DHS spokesman Doug Doe would not comment on whether an investigation was opened, but suggested such a case would probably not be a high priority.

Tasha Henderson said her daughter's attendance has been perfect and her behavior has been better since the incident.

Coretha, a soft-spoken girl, acknowledged the punishment was humiliating but said it got her attention. "I won't talk back," she said quietly, hanging her head.

She already has been forced by her parents to give up basketball and track because of slipping grades, and said she hopes to improve in school so she can play next year.

Donald Wertlieb, a professor of child development at the Eliot-Pearson Department of Child Development at Tufts University, warned that such punishment could do extreme emotional damage. He said rewarding positive behavior is more effective.

"The trick is to catch them being good," he said. "It sounds like this mother has not had a chance to catch her child being good or is so upset over seeing her be bad, that's where the focus is."

— Thanks to Out There reader Rob E.

— Click in the photo box above to see a pic of the sign-bearing kid.

Don't Shoot! I'm Good People

WILLIAMSPORT, Pa. (AP) — The mayor's comment that recent shootings shouldn't make "good people" fear violence has spawned a new T-shirt slogan.

"Don't Shoot! I'm one of the Good People of Williamsport," say the shirts going off the shelf for $10 at Cady's News Stand.

"Good people shouldn't be afraid," Mayor Mary B. Wolf had told the Williamsport Sun-Gazette after a rash of October shootings. "If you're a good person and you're not doing drugs, walk with confidence."

The comments prompted some indignant letters to the newspaper, and the ire of at least one city councilman.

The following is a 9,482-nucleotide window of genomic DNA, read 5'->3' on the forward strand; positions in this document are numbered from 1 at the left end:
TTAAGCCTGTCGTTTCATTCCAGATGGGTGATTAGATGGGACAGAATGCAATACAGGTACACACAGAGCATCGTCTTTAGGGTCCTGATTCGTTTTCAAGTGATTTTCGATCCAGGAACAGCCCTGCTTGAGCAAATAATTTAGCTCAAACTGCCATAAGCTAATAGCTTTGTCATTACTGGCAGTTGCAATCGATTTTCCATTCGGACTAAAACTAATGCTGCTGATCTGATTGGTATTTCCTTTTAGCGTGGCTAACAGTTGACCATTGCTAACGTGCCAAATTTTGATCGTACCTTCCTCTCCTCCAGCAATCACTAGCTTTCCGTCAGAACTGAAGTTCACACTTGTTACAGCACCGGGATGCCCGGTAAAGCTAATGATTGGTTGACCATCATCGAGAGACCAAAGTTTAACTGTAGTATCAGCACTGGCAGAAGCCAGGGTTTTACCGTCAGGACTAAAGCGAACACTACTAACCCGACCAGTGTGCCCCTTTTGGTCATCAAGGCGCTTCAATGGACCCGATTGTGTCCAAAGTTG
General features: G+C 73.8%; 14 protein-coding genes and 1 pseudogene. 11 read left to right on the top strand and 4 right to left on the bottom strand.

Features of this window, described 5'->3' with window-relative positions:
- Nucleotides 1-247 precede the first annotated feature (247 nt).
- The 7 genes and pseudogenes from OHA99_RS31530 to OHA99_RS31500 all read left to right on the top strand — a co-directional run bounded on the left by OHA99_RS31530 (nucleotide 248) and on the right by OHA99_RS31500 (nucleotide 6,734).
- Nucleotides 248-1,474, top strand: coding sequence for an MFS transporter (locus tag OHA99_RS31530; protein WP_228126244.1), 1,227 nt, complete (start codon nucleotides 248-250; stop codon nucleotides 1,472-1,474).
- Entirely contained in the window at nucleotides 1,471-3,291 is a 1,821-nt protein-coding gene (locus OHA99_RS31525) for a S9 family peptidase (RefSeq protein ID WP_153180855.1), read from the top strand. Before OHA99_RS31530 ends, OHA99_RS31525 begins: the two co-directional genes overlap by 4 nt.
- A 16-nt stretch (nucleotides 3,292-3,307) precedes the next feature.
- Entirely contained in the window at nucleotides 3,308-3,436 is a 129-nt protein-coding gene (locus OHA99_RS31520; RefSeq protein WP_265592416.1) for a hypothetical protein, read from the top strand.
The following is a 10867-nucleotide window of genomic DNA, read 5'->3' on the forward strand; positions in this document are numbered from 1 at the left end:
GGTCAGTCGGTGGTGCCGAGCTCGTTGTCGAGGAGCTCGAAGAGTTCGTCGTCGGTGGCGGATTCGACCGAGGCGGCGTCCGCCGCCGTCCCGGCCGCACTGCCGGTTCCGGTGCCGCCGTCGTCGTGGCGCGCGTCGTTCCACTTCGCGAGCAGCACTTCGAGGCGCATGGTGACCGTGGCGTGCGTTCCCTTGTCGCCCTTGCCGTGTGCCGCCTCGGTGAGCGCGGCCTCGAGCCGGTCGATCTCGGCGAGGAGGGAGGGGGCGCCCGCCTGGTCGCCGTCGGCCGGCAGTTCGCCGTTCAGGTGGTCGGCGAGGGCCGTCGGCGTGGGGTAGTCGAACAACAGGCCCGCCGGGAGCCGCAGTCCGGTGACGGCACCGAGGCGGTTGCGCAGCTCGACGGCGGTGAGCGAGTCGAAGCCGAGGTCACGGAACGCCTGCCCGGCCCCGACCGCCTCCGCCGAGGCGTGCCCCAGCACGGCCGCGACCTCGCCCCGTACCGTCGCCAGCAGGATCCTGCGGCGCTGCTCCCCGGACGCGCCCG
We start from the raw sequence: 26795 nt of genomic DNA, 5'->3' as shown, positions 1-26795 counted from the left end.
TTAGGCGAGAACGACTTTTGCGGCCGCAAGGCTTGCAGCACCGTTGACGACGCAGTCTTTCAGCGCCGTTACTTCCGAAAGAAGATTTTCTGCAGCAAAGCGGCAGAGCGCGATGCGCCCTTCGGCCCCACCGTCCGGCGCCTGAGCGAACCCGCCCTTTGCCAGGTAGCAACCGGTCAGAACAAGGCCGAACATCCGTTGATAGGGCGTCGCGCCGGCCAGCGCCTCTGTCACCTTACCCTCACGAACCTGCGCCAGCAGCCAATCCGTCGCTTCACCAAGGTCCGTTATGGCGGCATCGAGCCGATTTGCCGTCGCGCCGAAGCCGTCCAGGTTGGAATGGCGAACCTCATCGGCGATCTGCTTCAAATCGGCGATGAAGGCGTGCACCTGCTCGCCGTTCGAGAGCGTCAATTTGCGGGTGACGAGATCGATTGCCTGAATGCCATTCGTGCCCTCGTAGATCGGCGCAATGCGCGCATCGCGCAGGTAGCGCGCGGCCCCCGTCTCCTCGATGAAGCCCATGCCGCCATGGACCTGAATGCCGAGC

Cady's owner Edwin Stu Congdon — often a critic of city government, particularly over downtown construction he said has hurt his business — saw a chance for a humorous jab. He designed the T-shirts with a hands-up silhouette and the "Don't Shoot" slogan, and said customers have been amused.

"It brings a little joy to people's hearts," Congdon said. "It's a marketing thing. I'm trying to make a little off the city since they've hurt me."

— Thanks to Out There reader Aimee H.

Send In the Underwear Elf

KENOSHA, Wis. (AP) — You might call her the underwear elf.

After 16-year-old Kelsey Swiatko heard that underwear is one of the biggest needs among the city's poor, she launched "Operation Underwear." Swiatko and a corps of helpers spent 10 hours outside a local Wal-Mart on Saturday collecting donations.

Her goal was 1,200 pair and she topped it, filling her family's home with 2,200 pair of underwear and socks.

"We were swimming through underwear," she said.

Most of the donations were from individuals, although Wal-Mart contributed 100 pairs and Target and Jockey stores combined for another 125.

Swiatko made her deliveries this week, splitting 1,100 pairs between the Salvation Army and Shalom Center. On Thursday, the other 1,100 pairs went to a shelter for battered women.

"We get a lot of wonderful used clothing, but underwear, that's one thing where it's so much nicer to have something new," said Paula Clark, the shelter's development coordinator.

Dawn Simon, children's service coordinator, said, "We never get children's underwear and socks. This is like Christmas."

Pastor One Serious Turkey Hunter

PITCAIRN, Pa. (AP) — A pastor who had been camping on his church roof came down after collecting more than 500 turkeys for needy families.

Pastor David Martin of the Pitcairn Assembly of God had said he would camp out on the roof in a tent until he collected the 500 birds. He had been there since Monday.

Martin had collected 255 turkeys as of noon Wednesday. Someone promised him more than 100 turkeys which, along with other donations, surpassed his goal of 500.

"I wanted to bless the community," he said. "And you figure if you do something a little strange, people will show up, and they did. They have given over and over — more than I could have imagined."

Martin said he reached his goal sooner than expected. He had planned to stay on the roof until Friday.

Compiled by FOXNews.com's Andrew Hard.